Journalism in Verse – EST. 2016

A city skyline is bathed in an orange sunset.

Orange

in Politics by

I once loved orange, the color
       of my mother’s mohair sweater
              and my father’s flannel shirt.
       Snuggled between them, scent
              of wool and autumn leaves,
              we wandered Berkshire days.

I once loved the fiery orange sun that sunk
       on a pink feather bed over Long Island Sound,
              seagulls gliding above.

I once loved sweet chinas, juice dripping orange
       down my wrists as I peeled their thick skin
              in the back seat of a rickety Jeep, engine straining
       as we climbed Puerto Rico’s cordillera into the clouds
              fertile orange earth
                     peeking between green.

Orange was once sacred–
       like the robes of Buddhist monks,
       like a pinch of saffron in Persian stews,
       like achiote, coloring a caldero of arroz
              steaming on the stove
              while Danny Rivera croons
                     on the radio.

You have taken orange and turned it into an atrocity.
Your version of orange is
       a flashing neon sign in Vegas
              where you gambled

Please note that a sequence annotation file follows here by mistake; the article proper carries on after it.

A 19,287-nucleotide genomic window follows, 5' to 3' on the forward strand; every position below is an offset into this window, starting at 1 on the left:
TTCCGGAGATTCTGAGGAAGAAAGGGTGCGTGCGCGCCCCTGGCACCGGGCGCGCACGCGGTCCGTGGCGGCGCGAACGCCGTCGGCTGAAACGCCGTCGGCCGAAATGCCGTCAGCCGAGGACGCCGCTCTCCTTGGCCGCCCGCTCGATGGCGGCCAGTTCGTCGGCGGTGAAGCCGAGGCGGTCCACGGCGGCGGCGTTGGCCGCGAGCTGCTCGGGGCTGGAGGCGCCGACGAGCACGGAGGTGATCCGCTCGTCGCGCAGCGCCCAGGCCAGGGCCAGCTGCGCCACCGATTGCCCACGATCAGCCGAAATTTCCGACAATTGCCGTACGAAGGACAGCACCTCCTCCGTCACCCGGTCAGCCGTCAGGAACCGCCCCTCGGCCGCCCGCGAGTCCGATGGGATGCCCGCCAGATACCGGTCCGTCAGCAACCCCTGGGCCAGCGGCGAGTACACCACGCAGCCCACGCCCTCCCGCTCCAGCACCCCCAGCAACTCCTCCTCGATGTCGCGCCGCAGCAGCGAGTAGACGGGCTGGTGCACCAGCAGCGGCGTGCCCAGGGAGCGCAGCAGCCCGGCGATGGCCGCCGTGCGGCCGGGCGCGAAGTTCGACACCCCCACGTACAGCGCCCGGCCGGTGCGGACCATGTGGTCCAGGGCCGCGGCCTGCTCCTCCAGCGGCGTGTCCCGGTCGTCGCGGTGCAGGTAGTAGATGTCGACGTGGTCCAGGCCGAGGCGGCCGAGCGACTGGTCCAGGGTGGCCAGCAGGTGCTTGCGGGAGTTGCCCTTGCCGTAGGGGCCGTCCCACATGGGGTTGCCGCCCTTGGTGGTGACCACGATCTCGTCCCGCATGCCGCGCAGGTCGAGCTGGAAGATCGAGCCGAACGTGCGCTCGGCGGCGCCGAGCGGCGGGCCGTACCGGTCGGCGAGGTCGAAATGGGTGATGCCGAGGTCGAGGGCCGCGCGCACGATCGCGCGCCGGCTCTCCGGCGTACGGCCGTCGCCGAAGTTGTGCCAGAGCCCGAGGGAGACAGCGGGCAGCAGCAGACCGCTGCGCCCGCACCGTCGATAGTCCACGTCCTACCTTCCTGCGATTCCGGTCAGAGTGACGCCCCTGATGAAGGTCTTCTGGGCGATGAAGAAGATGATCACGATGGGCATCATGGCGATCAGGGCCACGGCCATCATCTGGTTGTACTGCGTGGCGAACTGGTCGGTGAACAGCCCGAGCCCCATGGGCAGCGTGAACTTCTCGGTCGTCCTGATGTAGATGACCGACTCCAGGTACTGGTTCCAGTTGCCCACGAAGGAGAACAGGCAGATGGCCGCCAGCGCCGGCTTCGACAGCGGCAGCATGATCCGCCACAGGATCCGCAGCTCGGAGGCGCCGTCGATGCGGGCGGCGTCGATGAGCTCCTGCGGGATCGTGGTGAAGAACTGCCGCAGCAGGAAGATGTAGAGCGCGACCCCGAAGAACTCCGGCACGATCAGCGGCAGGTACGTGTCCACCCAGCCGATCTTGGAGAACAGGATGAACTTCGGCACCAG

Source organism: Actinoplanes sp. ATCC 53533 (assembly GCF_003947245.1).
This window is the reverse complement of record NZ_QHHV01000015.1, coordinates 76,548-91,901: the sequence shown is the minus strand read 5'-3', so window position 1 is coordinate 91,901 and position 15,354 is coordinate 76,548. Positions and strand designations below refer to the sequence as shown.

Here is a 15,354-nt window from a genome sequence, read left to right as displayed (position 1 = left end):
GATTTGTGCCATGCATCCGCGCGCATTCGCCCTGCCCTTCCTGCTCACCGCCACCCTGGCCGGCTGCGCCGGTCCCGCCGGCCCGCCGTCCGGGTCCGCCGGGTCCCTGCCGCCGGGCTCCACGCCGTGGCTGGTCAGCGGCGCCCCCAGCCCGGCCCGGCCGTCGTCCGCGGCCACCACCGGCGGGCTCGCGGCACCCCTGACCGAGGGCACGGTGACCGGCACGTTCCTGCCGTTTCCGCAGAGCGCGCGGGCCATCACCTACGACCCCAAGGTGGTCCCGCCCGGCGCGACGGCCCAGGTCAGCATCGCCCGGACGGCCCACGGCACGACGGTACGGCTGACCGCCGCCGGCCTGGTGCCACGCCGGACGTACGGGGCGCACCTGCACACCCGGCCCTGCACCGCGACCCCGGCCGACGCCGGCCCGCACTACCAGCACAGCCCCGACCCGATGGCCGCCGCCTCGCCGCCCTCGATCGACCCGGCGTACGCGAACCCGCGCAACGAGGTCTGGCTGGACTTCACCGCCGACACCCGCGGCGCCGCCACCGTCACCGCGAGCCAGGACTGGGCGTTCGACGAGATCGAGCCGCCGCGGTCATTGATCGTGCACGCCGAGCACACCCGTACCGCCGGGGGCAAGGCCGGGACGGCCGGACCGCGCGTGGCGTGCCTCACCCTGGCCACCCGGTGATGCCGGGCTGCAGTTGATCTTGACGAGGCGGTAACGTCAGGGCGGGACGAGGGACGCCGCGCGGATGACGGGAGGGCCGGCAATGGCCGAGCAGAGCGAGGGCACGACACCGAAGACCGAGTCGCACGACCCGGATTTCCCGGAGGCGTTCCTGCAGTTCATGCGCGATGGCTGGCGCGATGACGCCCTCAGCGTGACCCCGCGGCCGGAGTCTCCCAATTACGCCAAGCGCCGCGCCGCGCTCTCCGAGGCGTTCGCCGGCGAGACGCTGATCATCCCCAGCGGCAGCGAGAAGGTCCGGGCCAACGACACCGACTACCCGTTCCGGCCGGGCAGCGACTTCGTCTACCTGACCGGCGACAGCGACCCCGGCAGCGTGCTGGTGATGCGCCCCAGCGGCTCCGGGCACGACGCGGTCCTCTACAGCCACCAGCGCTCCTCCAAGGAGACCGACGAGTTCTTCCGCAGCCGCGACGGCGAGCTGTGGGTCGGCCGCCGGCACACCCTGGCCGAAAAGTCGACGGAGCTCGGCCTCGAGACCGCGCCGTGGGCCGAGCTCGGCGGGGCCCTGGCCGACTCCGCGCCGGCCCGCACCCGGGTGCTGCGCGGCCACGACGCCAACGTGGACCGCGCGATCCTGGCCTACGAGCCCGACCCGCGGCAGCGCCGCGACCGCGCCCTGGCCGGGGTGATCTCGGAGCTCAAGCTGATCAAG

with our lives
       sporting an overdone tan
              of the idle rich.

I’ve long been wary of ruddy faced men,
imagined the red of their cheeks not fine arteries
       beneath pale skin, but a mirror
              reflecting blood
              shed by their hands
       or by their ancestors
              who hand down their loot.

You moved Monopoly pieces on a tilted board,
              amassed hotels
       while swelling numbers of people sleep
              in the street
       and others break their backs and their children’s
              piggy banks
       to pay Bank of America.

You damaged decency,
poured gasoline on simmering bigotry
              and lit it
       with an orange match.

Keep your damn orange –
       the orange stink of a polluted pond,
              eco-friendly laws tossed
                     in your dumpster,
       the orange air when the sun couldn’t shine
              through fire ash,
       the orange rust that accumulates on a heart
              whose owner has forgotten
                     how to use it.

I take back my orange –
       apricot and peach
              hanging heavy on leafy limbs,
       the cantaloupe walls
              of my kitchen,
       the soft orange glow of dawn.

 

________

Susana Praver-Pérez is a Pushcart-nominated poet living in Oakland, California. By day she works as a Physician Assistant at La Clínica de la Raza. By night she reads at poetry events from San Francisco to San Juan. By nature, she’s a storyteller. Susana’s first full-length book of poetry, Hurricanes, Love Affairs and Other Disasters, will be released by Nomadic Press in 2021.

Photo by Josh Rose.

________

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